Circumcision is widely debated on parenting blogs. Most experts are asked about the pros and cons of circumcision. Although circumcision is a standard procedure, how does it impact circumcised individuals? Essentially, circumcision is a surgical procedure where the skin folding over the penis tip is removed.
This is the portion of the penis known as the foreskin. It continues from the skin covering the penis. Let’s find out more about how circumcision impacts sexual health and wellness in males.
When is Circumcision Carried Out?
Perhaps the first question you’re probably thinking is, “when is circumcision done?”. This surgical removal of the foreskin, the tissue covering the glans/head of the penis, is a religious practice in some cultures.
- When performed for religious reasons, it is carried out within 24-48 hours after birth.
- Among members of the Jewish community, circumcision is performed on the eighth day.
The procedure is riskier and complicated in older children, men, and babies. Circumcision i in the first month of life. It is uncommon for circumcision to be performed on adults.
Reasons for Circumcision
Health: Certain conditions like phimosis, where the foreskin is stretching tightly over the penis, require circumcision.
Hygiene: Circumcision is performed because parents may feel children can attain better genital health.
Religion: Circumcision is practiced in various communities like the Jewish and the Islamic.
Personal Reasons: Sometimes, parents may have traditional beliefs regarding circumcision in their family.
Medical professionals recommend circumcision should be performed in sterile, medical settings by skilled doctors.
Circumcision is a procedure carried out using numbing cream or local anesthesia. General anesthesia can also be used in older kids.
Various methods can be used to perform circumcision(1). Instructions are given for caring for the penis till it heals.
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Risks of Circumcision/Benefits of Non-Circumcision
Specific risks are linked with circumcision, like:
- Inadequate or excessive foreskin removal
- Surgical bleeding or infection
- Penile scarring
- Meatal stenosis/narrowing of the urethral opening.
- Permanent reduction in sensation in the penile head.
- Skin adhesions on the organ
- Mastitis or inflammation of the urethral opening
Specific risks linked to circumcision are minor. But major complications can also occur. The parents should consider risks associated with circumcision.
Side Effects and Pitfalls of Circumcision
- Circumcision comes with potential complications and side effects. In a sterile environment, risks of complications are lower.
- 1-3 percent of circumcisions can trigger complications like infection or bleeding, which can be cleared up using topical antibiotics.
- Other risks include poor cosmesis and penile adhesions.
- The tip of the circumcised penis becomes irritated, restricting the urinary opening size.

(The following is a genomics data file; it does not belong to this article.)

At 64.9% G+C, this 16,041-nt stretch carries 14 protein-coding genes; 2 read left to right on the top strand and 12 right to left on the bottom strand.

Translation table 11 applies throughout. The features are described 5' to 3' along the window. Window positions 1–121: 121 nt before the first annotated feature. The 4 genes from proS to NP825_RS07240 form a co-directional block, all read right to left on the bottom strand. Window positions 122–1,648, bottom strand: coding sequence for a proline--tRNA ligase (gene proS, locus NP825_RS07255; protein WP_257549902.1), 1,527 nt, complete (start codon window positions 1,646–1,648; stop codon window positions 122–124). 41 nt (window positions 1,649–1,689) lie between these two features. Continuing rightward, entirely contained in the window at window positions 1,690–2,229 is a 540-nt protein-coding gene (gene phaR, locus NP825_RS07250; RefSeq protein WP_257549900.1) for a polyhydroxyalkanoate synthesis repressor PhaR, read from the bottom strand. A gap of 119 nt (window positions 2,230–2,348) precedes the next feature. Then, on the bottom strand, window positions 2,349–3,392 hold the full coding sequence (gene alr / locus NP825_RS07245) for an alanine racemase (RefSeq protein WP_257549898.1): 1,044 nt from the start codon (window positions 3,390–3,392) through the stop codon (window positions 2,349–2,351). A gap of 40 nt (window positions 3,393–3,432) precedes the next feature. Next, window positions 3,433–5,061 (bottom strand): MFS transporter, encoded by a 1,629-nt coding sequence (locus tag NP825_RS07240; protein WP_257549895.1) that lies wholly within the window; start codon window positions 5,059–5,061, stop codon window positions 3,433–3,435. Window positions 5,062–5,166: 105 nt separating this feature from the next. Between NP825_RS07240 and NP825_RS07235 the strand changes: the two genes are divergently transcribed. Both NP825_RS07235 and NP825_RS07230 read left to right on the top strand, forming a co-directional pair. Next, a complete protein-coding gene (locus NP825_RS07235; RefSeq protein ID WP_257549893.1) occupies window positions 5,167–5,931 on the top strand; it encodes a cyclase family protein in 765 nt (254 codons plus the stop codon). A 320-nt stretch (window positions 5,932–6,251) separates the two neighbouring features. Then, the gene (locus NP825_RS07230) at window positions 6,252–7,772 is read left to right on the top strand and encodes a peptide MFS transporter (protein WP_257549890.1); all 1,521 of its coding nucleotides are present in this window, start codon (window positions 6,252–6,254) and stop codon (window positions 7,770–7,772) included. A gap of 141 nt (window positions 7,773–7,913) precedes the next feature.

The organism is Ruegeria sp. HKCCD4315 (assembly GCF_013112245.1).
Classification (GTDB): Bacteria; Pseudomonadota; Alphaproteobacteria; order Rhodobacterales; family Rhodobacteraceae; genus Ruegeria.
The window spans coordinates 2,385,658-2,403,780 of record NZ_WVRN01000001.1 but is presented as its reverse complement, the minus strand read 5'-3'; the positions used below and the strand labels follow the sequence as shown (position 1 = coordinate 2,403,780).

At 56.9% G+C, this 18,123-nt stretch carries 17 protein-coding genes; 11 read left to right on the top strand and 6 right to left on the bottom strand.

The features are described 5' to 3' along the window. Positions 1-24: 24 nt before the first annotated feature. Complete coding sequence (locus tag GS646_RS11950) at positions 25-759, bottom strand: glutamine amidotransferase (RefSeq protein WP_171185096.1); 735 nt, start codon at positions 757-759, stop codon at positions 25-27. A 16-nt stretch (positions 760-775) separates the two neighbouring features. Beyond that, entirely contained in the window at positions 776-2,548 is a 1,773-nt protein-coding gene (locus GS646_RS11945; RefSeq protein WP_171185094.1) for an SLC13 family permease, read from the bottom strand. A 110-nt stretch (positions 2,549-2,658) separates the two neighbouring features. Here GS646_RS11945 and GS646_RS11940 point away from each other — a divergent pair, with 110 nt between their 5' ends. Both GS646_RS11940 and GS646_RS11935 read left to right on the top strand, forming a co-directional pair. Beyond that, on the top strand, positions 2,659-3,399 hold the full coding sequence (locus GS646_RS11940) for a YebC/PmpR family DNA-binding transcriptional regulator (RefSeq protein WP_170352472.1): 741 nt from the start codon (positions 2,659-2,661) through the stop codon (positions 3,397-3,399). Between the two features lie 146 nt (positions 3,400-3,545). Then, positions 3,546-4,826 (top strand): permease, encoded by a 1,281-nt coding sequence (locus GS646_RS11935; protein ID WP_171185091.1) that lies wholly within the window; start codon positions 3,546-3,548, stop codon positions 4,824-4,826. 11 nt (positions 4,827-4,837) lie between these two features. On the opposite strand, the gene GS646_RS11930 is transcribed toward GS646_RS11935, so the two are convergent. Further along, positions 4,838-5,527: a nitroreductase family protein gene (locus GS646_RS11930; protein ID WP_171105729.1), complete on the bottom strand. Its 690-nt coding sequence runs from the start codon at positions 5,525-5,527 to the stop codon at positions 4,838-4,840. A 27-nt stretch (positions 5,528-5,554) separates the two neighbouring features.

- This issue can trigger problems in the urinal tract.
- The biggest problem is a botched procedure, where skin removal is extensive, and penile damage occurs.
- Reconstructive surgery may even be needed at later dates.
- Infants can feel the pain of circumcision.
- Those against circumcision say there are nerve endings in the foreskin destroyed through circumcision. This affects sensation and the ability to have sex.
[ Read: Common Sexual Problems in Male ]
Pros/Advantages of Circumcision
However, there are cases where circumcision can prove beneficial.
- Good genital hygiene results from circumcision.
- Foreskins of penises act as receptacles for dead skin cells, bacteria, and sebum.
- This contributes to foul substance smegma, which causes penile inflammation or balanitis. It can lead to phimosis.
- Circumcision makes it easier to clean your foreskin-free penis.
- Circumcision is also linked to higher chances of protection against penile cancer, linked to phimosis and smegma.
- Circumcision guards against STDs and does not impact fertility directly.
- Other effects like diet, hormone levels, certain medicines, sperm count, and chronic health conditions impact male fertility.
- Circumcision lowers the chances of HIV from HIV positive opposite-sex partners.
- Foreskins contain Langerhans cells that attach to HIV and HPV virus.
- It also lowers the chances of UTI, although the risk of such infections is 1% in uncircumcised babies.
- It prevents sexual health problems at a later date.
While the potential benefits of male circumcision(2) outweigh the risks, it is not a procedure customarily proposed. Risks linked to uncircumcised states can also be avoided through proper hygiene and safe sex. The decision to circumcise a baby rests with its parents.
Discuss the matter with a pediatric specialist. Individual parents may choose to skip circumcision and let kids decide whether they want to be circumcised when they get bigger. Circumcised men have no chances of developing foreskin issues or disorders like phimosis. But at the end of the day, the ultimate decision lies with the parent.
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Circumcision can have negative consequences in some cases. In others, the benefits far outweigh the risks. If you’re looking to compare the benefits and pitfalls of circumcision with the pros and cons of non-circumcision, you’ll find that many aspects are waiting to be considered.
Gains and losses need to be considered in this context. Circumcision can have a lot of benefits in the form of better cleanliness and ease of hygiene, not to mention a chance to overcome STDs, STIs, UTIs, and that can be a significant challenge for sexual health and wellness.
Circumcision has a host of drawbacks, too, in that it can be painful, and cause a loss of sexual pleasure. To come within striking distance of optimal sexual wellness, parents need to make the right choice for their child; it is essential to consider all the aspects before diving in.